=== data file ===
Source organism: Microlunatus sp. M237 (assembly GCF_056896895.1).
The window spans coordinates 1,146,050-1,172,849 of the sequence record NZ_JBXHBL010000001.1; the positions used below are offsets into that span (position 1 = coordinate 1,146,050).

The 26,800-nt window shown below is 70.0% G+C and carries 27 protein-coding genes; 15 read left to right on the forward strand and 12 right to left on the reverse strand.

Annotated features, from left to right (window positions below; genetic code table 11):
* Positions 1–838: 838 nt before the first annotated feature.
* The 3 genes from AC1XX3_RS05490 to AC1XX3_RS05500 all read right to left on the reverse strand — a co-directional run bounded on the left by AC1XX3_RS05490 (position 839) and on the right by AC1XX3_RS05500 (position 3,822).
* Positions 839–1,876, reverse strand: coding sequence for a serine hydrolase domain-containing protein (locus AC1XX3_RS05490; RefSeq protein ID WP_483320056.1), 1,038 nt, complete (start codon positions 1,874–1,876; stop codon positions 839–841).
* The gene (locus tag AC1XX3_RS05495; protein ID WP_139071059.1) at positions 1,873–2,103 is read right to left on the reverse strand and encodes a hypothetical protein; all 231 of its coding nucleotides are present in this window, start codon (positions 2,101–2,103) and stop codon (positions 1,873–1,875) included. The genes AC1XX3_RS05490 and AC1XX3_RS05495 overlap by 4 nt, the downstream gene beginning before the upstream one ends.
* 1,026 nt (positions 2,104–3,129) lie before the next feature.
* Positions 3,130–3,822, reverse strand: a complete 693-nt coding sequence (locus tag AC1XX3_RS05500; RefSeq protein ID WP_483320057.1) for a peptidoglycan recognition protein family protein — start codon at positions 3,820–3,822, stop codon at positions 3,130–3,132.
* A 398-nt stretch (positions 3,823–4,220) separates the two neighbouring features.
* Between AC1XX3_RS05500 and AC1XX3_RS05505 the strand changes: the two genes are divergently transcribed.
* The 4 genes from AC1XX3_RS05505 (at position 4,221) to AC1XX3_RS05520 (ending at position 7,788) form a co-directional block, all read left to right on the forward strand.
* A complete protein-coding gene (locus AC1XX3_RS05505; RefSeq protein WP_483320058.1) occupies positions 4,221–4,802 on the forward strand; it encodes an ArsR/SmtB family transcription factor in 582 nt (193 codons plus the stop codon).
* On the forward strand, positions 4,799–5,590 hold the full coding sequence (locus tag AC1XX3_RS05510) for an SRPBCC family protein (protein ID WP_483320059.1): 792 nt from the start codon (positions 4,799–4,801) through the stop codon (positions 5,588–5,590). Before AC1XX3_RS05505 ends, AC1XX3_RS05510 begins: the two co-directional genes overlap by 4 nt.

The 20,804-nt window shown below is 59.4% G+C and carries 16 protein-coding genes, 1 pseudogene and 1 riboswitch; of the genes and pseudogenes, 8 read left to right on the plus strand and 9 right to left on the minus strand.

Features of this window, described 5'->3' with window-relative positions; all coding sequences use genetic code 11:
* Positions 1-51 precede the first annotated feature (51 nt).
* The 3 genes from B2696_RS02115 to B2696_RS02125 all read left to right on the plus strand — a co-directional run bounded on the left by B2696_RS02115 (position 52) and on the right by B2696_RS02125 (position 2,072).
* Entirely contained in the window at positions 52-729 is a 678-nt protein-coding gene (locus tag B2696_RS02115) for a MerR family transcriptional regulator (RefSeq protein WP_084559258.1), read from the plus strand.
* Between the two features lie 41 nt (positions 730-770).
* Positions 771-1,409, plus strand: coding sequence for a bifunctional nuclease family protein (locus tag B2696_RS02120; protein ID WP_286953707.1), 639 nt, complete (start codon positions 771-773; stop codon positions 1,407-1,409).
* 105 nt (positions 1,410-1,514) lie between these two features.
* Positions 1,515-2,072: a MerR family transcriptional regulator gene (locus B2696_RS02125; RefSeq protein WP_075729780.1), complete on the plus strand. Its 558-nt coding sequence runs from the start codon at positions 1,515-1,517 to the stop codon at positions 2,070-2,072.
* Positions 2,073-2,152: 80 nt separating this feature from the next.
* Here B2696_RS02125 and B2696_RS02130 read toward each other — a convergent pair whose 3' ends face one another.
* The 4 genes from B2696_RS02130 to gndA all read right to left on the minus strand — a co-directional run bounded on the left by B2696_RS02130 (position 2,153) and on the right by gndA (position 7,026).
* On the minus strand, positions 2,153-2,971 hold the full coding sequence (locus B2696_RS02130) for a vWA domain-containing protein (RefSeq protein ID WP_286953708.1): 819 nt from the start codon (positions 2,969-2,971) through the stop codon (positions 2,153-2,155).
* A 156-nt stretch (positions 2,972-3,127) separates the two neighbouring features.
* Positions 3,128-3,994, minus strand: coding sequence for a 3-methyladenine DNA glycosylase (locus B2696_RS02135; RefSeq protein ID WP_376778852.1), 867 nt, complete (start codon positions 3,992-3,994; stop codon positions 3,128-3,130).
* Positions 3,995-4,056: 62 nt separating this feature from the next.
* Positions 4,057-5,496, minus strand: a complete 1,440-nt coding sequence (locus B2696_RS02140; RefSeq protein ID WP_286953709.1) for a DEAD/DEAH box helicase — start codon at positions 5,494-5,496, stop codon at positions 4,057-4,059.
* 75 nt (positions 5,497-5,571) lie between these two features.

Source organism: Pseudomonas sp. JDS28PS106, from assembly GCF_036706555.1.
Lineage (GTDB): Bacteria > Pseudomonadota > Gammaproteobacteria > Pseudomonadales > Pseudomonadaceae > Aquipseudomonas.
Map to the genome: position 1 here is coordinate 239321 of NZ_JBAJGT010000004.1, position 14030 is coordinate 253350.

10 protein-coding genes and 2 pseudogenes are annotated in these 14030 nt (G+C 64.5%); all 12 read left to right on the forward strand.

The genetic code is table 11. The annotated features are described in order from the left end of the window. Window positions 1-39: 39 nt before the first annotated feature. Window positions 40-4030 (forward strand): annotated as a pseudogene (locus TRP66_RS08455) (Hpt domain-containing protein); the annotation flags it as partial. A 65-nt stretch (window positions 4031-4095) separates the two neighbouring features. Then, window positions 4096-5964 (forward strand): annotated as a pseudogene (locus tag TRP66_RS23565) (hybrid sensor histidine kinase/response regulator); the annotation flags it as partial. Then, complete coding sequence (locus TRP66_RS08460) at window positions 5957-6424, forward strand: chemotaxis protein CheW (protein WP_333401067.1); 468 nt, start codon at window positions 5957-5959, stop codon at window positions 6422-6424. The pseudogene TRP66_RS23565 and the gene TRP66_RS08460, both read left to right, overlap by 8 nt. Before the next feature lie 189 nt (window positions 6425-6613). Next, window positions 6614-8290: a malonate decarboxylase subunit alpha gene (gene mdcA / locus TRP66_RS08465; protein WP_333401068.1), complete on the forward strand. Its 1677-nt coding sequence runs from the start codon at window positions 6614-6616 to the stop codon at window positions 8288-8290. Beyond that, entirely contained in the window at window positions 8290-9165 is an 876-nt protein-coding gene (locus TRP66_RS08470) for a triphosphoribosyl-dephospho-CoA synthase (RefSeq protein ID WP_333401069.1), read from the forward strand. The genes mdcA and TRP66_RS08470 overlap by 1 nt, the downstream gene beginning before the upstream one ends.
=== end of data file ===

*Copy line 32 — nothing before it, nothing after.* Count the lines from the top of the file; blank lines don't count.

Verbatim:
* Positions 4,057-5,496, minus strand: a complete 1,440-nt coding sequence (locus B2696_RS02140; RefSeq protein ID WP_286953709.1) for a DEAD/DEAH box helicase — start codon at positions 5,494-5,496, stop codon at positions 4,057-4,059.